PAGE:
Of Possets and Pompions: More from the Puritan Pantry

tableWhen I was writing Flight of the Sparrow, I spent many happy hours researching 17th century food customs. 

One of the earliest written recipes from New England is for “stewed pompion.”  (“Pompion was a term used for both pumpkins and squash.)  It was known as a “standing dish” because it was eaten with nearly every meal. (The recipe included a warning that this dish “provokes urine extremely and is very windy.”)

Slice ripe pompions, and cut them into dice, and so fill a pot with them of two or three gallons, and stew them upon a gentle fire a whole day, and as they sink, they fill again with fresh pompions, not putting any liquor to them; and when it is stewed enough, it will look like baked apples.  Dish, putting butter to it, and a little vinegar (with some spice, as ginger, &c.) which makes it tart like an apple, and so serve it up to be eaten with Fish or Flesh.

A modern version, developed by experts at Plimoth Plantation, is easier to follow in the 21st century:

pumpkinStewed Pompion

4 cups of boiled squash, roughly mashed

3 tablespoons of butter

2 to 3 teaspoons of cider vinegar

1 to 2 teaspoons of ground ginger

1/2 teaspoon of salt

Heat all ingredients together over medium heat.  Adjust seasonings to taste and serve hot.

Another food that intrigued me was a “posset.”  A posset was a frothy hot drink made from curdled milk, eggs, ale or wine, and spices.  It was often used as a remedy for mild illness, such as a cold. Possets were served in posset pots, which usually had two handles and a spout. A well-made posset had three layers: the top was foam, or “grace;” the middle was a smooth spiced custard; and the bottom was the alcoholic liquid.  The grace and custard were eaten with a spoon and the “sack” or alcohol at the bottom was sucked through the spout.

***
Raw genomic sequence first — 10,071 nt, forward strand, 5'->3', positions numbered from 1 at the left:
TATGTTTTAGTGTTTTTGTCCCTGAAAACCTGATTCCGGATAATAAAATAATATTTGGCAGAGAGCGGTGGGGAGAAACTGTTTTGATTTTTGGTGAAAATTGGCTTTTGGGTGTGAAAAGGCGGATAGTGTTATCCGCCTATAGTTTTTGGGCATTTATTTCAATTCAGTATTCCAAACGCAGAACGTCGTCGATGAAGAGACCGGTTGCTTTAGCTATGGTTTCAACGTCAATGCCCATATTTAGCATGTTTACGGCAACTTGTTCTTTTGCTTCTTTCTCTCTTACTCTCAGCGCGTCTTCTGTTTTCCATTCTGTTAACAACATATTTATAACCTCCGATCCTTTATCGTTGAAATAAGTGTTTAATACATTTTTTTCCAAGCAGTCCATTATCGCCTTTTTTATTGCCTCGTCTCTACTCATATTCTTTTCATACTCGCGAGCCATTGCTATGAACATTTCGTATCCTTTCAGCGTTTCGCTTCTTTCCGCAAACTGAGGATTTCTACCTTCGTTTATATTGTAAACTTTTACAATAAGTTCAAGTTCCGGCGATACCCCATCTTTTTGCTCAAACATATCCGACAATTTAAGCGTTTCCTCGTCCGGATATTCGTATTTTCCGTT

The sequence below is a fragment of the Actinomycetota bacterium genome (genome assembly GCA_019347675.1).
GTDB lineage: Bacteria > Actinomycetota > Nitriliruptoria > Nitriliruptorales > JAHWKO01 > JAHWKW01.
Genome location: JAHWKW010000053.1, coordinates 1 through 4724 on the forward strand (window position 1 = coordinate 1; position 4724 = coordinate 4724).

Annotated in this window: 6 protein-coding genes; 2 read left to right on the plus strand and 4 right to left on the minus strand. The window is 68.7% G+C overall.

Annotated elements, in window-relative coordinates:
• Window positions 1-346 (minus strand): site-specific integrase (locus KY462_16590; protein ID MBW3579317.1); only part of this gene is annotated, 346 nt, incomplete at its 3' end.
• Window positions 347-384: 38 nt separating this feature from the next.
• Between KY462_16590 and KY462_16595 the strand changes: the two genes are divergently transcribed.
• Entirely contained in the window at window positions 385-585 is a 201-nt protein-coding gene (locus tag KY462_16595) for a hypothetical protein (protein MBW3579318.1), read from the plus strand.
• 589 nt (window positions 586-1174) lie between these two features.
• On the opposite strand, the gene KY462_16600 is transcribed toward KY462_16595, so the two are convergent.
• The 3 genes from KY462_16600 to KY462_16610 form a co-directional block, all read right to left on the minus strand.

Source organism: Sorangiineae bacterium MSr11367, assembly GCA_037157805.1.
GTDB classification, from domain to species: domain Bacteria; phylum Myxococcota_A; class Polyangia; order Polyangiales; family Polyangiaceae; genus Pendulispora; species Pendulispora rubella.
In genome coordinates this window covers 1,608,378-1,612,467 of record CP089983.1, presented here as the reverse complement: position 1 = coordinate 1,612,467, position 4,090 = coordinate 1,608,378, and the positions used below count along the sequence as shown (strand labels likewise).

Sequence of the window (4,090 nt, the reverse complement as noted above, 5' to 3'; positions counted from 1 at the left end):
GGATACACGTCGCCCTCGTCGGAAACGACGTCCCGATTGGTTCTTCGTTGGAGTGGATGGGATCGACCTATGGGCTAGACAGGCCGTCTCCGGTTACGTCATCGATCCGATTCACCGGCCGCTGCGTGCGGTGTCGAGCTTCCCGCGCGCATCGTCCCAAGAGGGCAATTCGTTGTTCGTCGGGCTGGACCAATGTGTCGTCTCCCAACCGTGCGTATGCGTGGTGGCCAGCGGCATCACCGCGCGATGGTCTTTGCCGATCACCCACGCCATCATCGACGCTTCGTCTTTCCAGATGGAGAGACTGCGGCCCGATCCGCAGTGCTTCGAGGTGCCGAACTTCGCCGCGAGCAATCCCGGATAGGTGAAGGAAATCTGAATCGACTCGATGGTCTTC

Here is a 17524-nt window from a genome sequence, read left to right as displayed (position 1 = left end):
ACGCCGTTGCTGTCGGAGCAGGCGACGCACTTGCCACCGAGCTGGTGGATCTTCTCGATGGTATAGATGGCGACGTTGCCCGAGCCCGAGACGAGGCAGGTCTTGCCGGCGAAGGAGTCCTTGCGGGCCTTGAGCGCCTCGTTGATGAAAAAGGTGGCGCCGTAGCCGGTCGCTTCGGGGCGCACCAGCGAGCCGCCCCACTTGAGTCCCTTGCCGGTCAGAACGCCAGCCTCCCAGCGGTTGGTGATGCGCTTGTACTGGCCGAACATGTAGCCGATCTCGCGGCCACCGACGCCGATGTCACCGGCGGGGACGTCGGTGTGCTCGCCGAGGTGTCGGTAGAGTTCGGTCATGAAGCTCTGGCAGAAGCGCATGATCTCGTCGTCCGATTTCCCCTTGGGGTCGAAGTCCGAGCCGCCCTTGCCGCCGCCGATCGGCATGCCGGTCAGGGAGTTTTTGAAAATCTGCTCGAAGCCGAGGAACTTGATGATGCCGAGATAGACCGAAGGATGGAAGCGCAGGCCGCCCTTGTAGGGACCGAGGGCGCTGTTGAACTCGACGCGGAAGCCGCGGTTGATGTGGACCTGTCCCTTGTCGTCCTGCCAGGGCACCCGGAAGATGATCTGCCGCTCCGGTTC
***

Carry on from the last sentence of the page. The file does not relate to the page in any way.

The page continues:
Here’s a posset recipe from 1671, followed by two modern versions:

Take a pottle of cream, and boil in it a little whole cinnamon, and three or four flakes of mace.  To this proportion of cream put in 18 yolks of eggs, and 8 of the whites; a pint of sack; beat your eggs very well and then mingle them with your sack.  Put in 3/4 of a pound of sugar into the wine and eggs, with a nutmeg grated, and a little beaten cinnamon.  Set the basin on the fire with the wine and eggs and let it be hot.  Then put in the cream boiling from the fire, pour it on high, but stir it not; cover it with a dish, and when it is settled, strew on the top a little fine sugar mingled with three grains of ambergris, and one grain of musk, and serve it up.


Posset pot, Netherlands, Late 17th or early 18th century, Tin-glazed earthenware painted in blue V&A Museum no. 3841-1901[1] Victoria and Albert Museum, London

Posset pot, Netherlands, Late 17th or early 18th century, Tin-glazed earthenware painted in blue V&A Museum no. 3841-1901[1] Victoria and Albert Museum, London

1 quart of whipping cream

1 pint of ale

10 medium egg yolks

4 medium egg whites

1 cup sugar (or less according to your preference)

1 tsp. grated nutmeg

In a large stew pan combine the cream and ale and whip them together gently with a whisk.

In a mixing bowl vigorously whip your egg whites until very frothy. Add the egg yolks to the whites and continue to whip until very well blended and add to the cream and ale.

Add the sugar and nutmeg. Over a medium heat cook the mixture, stirring all the while, until it thickens. This should not be runny and not a thick custard either.

It can be served from a small punch bowl to individual bowls or in glasses.

 Sack Posset

1/2 cup sugar

2 qts. milk

4 egg yolks, beaten

4 cups medium sweet sherry

Grated nutmeg or powdered cloves

Add sugar to milk in a saucepan. Mix well and heat to just barely scalding. Beat in the egg yolks. Stir in the sherry. Serve warm in punch cups, dusted lightly with nutmeg or cloves. 


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